RICHLAND -- Music is a condiment that goes with everything, even yoga.
And while the ethereal sounds of soothing recorded music is the norm in most yoga studios, live music is not so common.
The Yoga Hut in Richland, under the zenful guidance of Jennifer Coats, is among the first to offer live music for her yoga classes.
"I have a background as a dancer and have long appreciated the unique experience of movement to live music," Coats said. "While live music yoga sessions is not a new idea, it is in no way common."
Coats adds that her reason for inviting Tri-City music therapist Bill Dluhosh to play guitar and drums for her classes was inspired by her belief that live music can have a profound effect on the body and the soul.
"In yoga, we work toward the mind-body-spirit connection, and in a sense we're working with our own instrument, ourselves," Coats said. "Live music creates the perfect atmosphere for yoga because the musician, instructor and students can energetically work off each other."
Dluhosh, a certified music therapist, is particularly talented in tuning into the group and the type of rhythm and instrument that is needed at a particular time during class, she added.
Coats approached Dluhosh a few months ago with the idea of providing live music to her classes. He was more than willing to give it a try.
"After talking with Jennifer and finding out what she was looking for, we decided to try it, and we've had very positive feedback from the participants," Dluhosh said.
Frank Sabatier, 42, drives from Walla Walla once a week to attend yoga classes at the Yoga Hut because he prefers Coats' style of teaching. The music turned out to be an added bonus.
"I am not a particularly musical guy, though I like my old albums," Sabatier said. "So the live music during yoga is not my main reason to be there. In fact, many yoga studios seem to focus so much on music, cranking it up so loud you can't hear your teacher talking, and that becomes a distraction for me.
"But I like Jen's Yoga Hut because she is serious about using yoga as a tool to improve your life rather than staying in the shallow waters of pure physical exercise."
He also has learned to appreciate the live music as well because it prevents interruptions when a playlist needs to be changed or the volume of the recorded music requires adjusting.
"Without all those distractions, it's a more peaceful and productive class," Sabatier said.
About a dozen clients take part in the live music and yoga class, which is offered a couple of times a month, Dluhosh said.
Dluhosh is a former music therapist for Kadlec Regional Medical Center in Richland. He now provides music therapy in the private sector.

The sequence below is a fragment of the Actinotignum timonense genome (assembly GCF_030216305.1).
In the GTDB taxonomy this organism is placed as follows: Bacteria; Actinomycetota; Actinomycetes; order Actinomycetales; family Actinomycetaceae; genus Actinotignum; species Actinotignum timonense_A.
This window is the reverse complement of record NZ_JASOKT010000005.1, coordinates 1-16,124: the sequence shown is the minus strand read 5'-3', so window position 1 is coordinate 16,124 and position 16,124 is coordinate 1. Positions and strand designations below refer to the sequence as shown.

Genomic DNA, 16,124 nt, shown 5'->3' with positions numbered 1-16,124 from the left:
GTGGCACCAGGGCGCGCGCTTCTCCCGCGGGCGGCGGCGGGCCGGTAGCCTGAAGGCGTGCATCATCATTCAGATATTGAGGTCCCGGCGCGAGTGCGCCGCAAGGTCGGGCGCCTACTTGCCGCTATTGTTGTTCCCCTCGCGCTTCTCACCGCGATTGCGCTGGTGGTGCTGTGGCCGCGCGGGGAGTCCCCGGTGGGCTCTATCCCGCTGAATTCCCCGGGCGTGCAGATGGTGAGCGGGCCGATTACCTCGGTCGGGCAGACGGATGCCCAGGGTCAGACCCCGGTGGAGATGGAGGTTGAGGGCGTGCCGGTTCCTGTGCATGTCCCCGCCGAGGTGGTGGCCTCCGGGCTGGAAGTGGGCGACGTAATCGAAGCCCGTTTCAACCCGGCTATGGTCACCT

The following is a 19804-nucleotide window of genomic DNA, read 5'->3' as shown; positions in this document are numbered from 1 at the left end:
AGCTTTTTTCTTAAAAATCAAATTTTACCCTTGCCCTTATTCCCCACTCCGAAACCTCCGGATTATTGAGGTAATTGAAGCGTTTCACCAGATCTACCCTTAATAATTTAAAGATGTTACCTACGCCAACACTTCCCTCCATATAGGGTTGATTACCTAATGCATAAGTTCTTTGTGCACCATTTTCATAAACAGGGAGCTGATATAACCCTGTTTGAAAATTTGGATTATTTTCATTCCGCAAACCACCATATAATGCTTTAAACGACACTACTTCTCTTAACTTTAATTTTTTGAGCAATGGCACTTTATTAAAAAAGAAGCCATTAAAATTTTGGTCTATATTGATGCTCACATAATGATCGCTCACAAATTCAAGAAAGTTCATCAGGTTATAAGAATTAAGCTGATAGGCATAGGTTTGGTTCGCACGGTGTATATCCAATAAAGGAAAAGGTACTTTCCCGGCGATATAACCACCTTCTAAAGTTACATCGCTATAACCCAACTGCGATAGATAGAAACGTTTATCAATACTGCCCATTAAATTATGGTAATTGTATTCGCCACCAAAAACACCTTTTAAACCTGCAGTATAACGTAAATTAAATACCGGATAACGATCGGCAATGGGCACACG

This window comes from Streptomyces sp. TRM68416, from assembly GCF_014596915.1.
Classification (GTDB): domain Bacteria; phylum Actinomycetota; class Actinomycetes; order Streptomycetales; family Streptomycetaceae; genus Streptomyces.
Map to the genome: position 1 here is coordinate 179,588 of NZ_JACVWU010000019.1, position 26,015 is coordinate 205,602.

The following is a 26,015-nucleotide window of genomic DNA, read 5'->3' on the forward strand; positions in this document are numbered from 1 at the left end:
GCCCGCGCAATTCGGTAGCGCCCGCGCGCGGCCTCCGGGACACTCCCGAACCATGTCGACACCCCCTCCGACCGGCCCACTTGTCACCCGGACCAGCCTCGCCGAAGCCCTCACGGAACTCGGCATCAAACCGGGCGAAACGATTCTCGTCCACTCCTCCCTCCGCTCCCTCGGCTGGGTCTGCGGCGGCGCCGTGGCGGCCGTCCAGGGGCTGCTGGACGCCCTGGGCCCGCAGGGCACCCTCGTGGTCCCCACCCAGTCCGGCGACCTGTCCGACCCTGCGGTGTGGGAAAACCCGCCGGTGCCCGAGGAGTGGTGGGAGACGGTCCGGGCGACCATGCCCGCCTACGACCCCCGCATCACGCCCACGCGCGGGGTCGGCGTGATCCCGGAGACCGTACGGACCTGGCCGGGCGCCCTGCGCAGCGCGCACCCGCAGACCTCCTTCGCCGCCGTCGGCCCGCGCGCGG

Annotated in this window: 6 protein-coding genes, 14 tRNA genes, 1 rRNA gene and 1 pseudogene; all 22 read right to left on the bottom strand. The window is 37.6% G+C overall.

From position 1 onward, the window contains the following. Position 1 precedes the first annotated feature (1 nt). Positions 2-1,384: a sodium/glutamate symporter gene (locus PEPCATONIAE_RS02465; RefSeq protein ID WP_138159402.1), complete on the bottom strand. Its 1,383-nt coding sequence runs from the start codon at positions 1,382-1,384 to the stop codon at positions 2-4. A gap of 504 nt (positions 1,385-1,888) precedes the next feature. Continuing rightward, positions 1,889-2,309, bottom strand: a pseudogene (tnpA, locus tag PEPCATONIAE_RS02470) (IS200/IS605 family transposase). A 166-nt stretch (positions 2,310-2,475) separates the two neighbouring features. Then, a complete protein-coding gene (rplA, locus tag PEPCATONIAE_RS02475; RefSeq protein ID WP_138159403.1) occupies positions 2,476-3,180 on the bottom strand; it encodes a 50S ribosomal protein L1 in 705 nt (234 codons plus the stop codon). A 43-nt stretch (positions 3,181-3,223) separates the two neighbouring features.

"Jennifer is good at tailoring the classes to the individuals, which makes for a better overall experience," he said. "My music therapy training really comes in handy with this," he said.
Lisa Hawks, 33, of Richland, also sees a benefit from having live music in yoga.
"I love to take part in yoga because it is a total mind and body experience," she said. "I walk away feeling like it is one of the best exercises I could do for myself and doing yoga to live music is an awesome experience."
Cassie Malecha, 27, of Richland, has been practicing yoga on and off for four years. Her participation is motivated by the physical as well as the mental benefits, and the music enhances the whole experience, she said.
"Bill is able to feed off the energy of the class and alter his rhythm, pace and choice of instrument to best suit the class at the exact time," Malecha said.
Most of Coats' clients are women, but the handful of guys in her classes think more men should give it a try.
Sabatier, who works in the wind power industry, said he believes yoga holds a stigma with most men -- that practicing yoga is all about "eating low-fat margarine and wearing yoga pants," he quipped.
Donald Sorenson, a 34-year-old chemical tech at Hanford, couldn't agree more.
"I think the main reason more men do not do yoga is that it doesn't fit into the typical male workout," Sorenson said. He uses advertising gimmicks as an example.
"For men's deodorant, they show men lifting weights, playing sports, hiking, running and generally doing manly man things," he said. "Yoga is never mentioned in advertising for men."
To prove his point, Sorenson started taking yoga six weeks ago, and the intense workout has helped him drop 14 pounds.
"I have never liked working on my core muscles, but since I have started yoga, I enjoy it," he said. "As far as live music is concerned, it definitely adds something to the workout. While you always have some kind of music playing, when the music is live you can feel it more while working out."
Coats said she doesn't charge extra for the music sessions because she wants as many of her clients as possible to experience the live music, which are offered twice a week.
A single class is $15, a five-class session is $65, and a 10-class session is $110. Unlimited visits are $120 a month. The studio is at 953 Stevens Drive, Suite 1, in Richland. For more information, call 509-438-5481 or go to www.yoga-hut.com.